I see the UN High Commissioner for Refugees agree with me: http://www.news24.com/News24/South_Africa/Xenophobia/0,,2-7-2382_2329976,00.html

  • Anonymouse

    Prof de Vos, any chance of claims like these succeeding? http://www.news24.com/News24/South_Africa/Xenophobia/0,,2-7-2382_2330306,00.html
    If so, can the illegal government of Zim lodge a claim?
    I see that one of the Kenian ministers said that SA’s special envoy has to be kicked out of Kenya due to the Sa government’s inability to ontrol violence against its citizens in SA.

  • z

    Does anyone know anything about regulations in regard to declaring “a disaster area”, as in the above quote?

    20000 displaced people, maybe even more, needs a huge relief effort. I don’t understand the bureaucracy of why it takes so long to be declared just that. People think food is an issue, but you need so much more: baby food, nappies, blankets, jackets, sanitaries, volunteers, it goes on and on. In one place 6 volunteers were handling 600 people! They spend a lot of time just sorting through donations, which is very time consuming. Then they need the capacity to spend the monies coming in.

    Thank goodness though for Lekota, who was allegedly the only minister to respond to Zille’s call for help. This is not the time for politics! Apparently Zille has been offering help to home affairs for a while now in terms of venue and support staff to sort out the immigration mess. But come on, how is that going to look in the headlines: “DA helps Home Affairs sort out mess”. Ain’t gonna happen.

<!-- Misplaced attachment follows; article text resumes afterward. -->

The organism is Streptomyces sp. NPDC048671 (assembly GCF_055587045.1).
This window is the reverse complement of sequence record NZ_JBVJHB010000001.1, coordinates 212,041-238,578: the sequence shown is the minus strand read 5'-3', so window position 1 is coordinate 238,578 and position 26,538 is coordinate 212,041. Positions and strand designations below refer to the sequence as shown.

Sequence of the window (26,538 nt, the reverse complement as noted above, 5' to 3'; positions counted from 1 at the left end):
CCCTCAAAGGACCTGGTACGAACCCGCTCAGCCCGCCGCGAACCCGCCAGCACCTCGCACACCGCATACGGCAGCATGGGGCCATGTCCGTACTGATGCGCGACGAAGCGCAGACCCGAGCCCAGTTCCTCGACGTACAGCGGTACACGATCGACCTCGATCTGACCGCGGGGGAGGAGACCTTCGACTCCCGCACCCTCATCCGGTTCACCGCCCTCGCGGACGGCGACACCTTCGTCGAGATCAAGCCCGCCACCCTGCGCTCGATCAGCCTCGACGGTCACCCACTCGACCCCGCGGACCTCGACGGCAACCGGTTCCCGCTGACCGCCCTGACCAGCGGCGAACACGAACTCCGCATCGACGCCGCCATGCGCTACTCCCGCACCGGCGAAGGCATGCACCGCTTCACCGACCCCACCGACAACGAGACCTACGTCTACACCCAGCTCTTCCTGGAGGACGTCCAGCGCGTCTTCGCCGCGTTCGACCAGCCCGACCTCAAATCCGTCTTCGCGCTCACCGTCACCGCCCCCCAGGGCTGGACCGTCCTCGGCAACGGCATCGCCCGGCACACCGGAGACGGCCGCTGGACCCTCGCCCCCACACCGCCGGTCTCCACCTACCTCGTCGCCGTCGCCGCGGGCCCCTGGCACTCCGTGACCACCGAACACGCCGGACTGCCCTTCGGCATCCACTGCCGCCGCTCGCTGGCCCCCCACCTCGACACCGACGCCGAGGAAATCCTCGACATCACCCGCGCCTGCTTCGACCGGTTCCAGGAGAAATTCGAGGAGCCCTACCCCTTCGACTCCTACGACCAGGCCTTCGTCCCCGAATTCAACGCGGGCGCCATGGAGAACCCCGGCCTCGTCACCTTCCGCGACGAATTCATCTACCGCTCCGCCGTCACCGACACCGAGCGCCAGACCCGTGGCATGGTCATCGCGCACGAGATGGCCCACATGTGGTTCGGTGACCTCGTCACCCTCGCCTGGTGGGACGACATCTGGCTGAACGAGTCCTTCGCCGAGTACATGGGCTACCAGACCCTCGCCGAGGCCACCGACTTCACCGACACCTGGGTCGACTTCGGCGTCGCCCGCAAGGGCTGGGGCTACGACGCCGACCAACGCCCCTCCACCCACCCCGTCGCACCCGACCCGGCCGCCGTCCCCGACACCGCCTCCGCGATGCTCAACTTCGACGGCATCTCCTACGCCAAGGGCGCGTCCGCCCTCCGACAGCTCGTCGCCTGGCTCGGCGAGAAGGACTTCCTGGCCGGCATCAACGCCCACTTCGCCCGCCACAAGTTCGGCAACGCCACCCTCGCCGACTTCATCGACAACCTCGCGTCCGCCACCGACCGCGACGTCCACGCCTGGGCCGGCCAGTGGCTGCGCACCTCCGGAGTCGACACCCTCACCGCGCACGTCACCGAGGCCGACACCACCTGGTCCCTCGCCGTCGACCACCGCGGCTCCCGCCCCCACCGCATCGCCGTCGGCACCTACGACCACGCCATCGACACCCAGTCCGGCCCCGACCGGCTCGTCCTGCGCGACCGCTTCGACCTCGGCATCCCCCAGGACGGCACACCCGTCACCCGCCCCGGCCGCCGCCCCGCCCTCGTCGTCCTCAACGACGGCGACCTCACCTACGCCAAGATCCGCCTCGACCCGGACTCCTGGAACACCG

Sorry for the rant. And no I am not a member of any political party. I am just upset at how things are being handled.

  • khosi

    Pierre,

    Agreed

  • Clara

    “We should also put pressure on the Mugabe regime … (not military pressure) …”

    Spoilsport! Whyever not, when this would be the perfect opportunity to try out those brand-new submarines of ours?

  • khosi

    Hayi wena Clara. The violenc(ie) is no good(i), you see Mad(e)m.

  • z

    Not sure whether we have cruise missiles for those submarines to fire at Zim (them being landlocked and all). Also not sure what the typical range is for those fired from submarines. Maybe we can go test them out on some Somali pirates, I’m sure they don’t love us much at the moment, and nobody likes pirates (except maybe Captain Jack Sparrow)

    But if Clara really wants us to test out some of the new equipment, we should maybe give those Gripen Advanced Light Fighter Aircraft a test run. But then we should be careful, cause Zimmies recently bought some new air force goodies from their buddies in China. Not to mention the migs they already have. (They did a recent fly by during the counting process)

    The only problem I foresee for Zim is the long queues at the petrol station.

  • Clara

    “them being landlocked and all”

    I see you’ve been putting a good deal of thought into my proposal, Z … hahaha … actually I was thinking of putting little wheels under those submarines – you know, give them a dry run?

    Khosi, what was THAT all about?

  • Mpho

    1. The Immigration Act is racist! No need to argue any further. 2. Why are people who fled to South Africa almost 10 years ago when they escaped military camp having their Refugee Status application heard and turned down only now (as is the case with one of my clients) when Refugee status is determined at the point of application, not at the date of the decision. We don’t play fair.